Existing-home sales , which are finalized transactions that include single-family, townhomes, condominiums and co-ops, slipped 0.6 percent nationally to a seasonally adjusted annual rate of 5.02 million units in February from 5.05 million in January, but are 7.0 percent higher than the 4.69 million-unit pace in February 2009.
Lawrence Yun, NAR chief economist, said widespread winter storms in February may mask underlying demand. “Some closings were simply postponed by winter storms, but buyers couldn’t get out to look at homes in some areas and that should negatively impact near-term contract activity,” he said.
“Although sales have been higher than year-ago levels for eight straight months and home prices are much more stable compared to the past few years, the housing recovery is fragile at the moment.”
Total housing inventory at the end of February rose 9.5 percent to 3.59 million existing homes available for sale, which represents an 8.6-month supply at the current sales pace, up from a 7.8-month supply in January. Raw unsold inventory is 5.5 percent below a year ago.
“The key test for a durable recovery comes in the next few months as the tax credit deadline approaches,” Yun said. “If we see a surge in home buying comparable to last fall in the months leading up to the original tax credit deadline, then enough inventory should be absorbed to ensure a broad home price stabilization.”
The national median existing-home price for all housing types was $165,100 in February, which is 1.8 percent below February 2009. Distressed homes, generally sold at discount, accounted for 35 percent of sales last month.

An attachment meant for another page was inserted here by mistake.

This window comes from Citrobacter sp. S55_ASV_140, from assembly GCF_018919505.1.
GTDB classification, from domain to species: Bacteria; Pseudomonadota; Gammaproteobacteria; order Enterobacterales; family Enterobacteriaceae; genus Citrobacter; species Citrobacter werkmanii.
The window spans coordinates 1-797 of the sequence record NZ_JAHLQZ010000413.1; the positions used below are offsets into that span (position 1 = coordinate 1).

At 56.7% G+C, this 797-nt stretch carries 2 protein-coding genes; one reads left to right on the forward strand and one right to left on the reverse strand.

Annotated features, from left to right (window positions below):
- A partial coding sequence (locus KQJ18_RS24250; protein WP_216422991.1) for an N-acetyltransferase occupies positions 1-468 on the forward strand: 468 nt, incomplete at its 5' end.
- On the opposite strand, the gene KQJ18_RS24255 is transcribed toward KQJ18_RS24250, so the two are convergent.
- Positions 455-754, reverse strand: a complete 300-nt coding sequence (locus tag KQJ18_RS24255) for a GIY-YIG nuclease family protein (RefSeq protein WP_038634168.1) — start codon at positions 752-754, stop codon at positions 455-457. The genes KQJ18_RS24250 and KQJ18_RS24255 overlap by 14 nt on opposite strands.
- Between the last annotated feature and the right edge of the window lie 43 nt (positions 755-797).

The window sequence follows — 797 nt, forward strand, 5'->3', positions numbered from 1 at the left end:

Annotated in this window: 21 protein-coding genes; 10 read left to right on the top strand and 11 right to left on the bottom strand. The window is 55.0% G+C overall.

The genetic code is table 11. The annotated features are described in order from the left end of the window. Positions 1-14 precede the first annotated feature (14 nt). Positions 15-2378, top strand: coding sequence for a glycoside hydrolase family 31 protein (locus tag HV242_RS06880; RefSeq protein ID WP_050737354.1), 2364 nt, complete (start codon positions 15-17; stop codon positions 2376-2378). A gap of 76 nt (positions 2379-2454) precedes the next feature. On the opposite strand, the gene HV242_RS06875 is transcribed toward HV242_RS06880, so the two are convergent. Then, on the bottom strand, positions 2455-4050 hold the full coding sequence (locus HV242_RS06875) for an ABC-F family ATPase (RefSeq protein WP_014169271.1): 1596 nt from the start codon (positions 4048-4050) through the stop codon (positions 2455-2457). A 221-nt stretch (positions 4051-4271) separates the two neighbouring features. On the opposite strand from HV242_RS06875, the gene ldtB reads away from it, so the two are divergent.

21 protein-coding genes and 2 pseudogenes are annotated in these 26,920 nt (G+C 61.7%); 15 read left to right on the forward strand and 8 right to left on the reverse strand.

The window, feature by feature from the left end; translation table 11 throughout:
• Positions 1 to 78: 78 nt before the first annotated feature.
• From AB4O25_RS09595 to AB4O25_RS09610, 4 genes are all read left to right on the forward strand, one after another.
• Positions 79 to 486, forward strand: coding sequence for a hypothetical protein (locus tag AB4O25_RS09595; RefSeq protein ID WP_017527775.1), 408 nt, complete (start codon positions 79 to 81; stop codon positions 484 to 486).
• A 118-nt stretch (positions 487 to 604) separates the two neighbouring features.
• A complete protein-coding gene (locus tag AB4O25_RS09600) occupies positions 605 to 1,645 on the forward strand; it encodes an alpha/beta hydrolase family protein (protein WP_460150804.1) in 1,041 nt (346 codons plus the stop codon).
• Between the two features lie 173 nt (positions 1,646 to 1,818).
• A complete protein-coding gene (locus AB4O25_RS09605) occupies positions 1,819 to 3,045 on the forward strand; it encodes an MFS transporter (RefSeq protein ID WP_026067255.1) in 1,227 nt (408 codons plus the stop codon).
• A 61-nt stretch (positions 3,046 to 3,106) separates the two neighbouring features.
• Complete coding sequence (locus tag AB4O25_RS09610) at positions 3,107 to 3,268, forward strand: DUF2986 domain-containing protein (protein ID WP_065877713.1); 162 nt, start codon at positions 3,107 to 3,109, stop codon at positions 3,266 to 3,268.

A parallel NAR practitioner survey shows first-time buyers purchased 42 percent of homes in February, up from 40 percent in January. Investors accounted for 19 percent of transactions in February, compared with 17 percent in January; the remaining sales were to repeat buyers.
NAR President Vicki Cox Golder, owner of Vicki L. Cox & Associates in Tucson, Ariz., said some buyers are just beginning to realize the urgency of acting before the contract deadline for the tax credit. “If home buyers want this tax credit there is literally no time to waste,” she said.
“Most buyers spend several months looking at a dozen homes before they make a contract offer, but less than six weeks are left before the April 30 contract deadline. If you’re sure about the kind of home you want and the neighborhood where you’d like to live, you need to begin working with a Realtor® now to help you find what you want, negotiate on your behalf and ensure that you meet the necessary deadlines, including loan qualification,” Golder said.
According to Freddie Mac, the national average commitment rate for a 30-year, conventional, fixed-rate mortgage dipped to 4.99 percent in February from 5.03 percent in January; the rate was 5.13 percent in February 2009.
Single-family home sales declined 1.4 percent to a seasonally adjusted annual rate of 4.37 million in February from a pace of 4.43 million in January, but are 4.3 percent higher than the 4.19 million level a year ago. The median existing single-family home price was $164,300 in February, down 2.1 percent from February 2009.
Existing condominium and co-op sales rose 4.8 percent to a seasonally adjusted annual rate of 650,000 in February from 620,000 in January, and are 30.3 percent above the 499,000-unit pace in February 2009. The median existing condo price was $170,200 in February, down 0.2 percent from a year ago.
Regionally, existing-home sales in the Northeast rose 2.4 percent to an annual pace of 840,000 in February and are 12.0 percent above a year ago. The median price in the Northeast was $254,700, up 7.5 percent from February 2009.
Existing-home sales in the Midwest increased 2.8 percent in February to a level of 1.11 million and are 8.8 percent higher than February 2009. The median price in the Midwest was $128,000, which is 2.0 percent below a year ago.
In the South, existing-home sales slipped 1.1 percent to an annual pace of 1.85 million in February but are 6.9 percent above a year ago. The median price in the South was $139,600, down 4.2 percent from February 2009.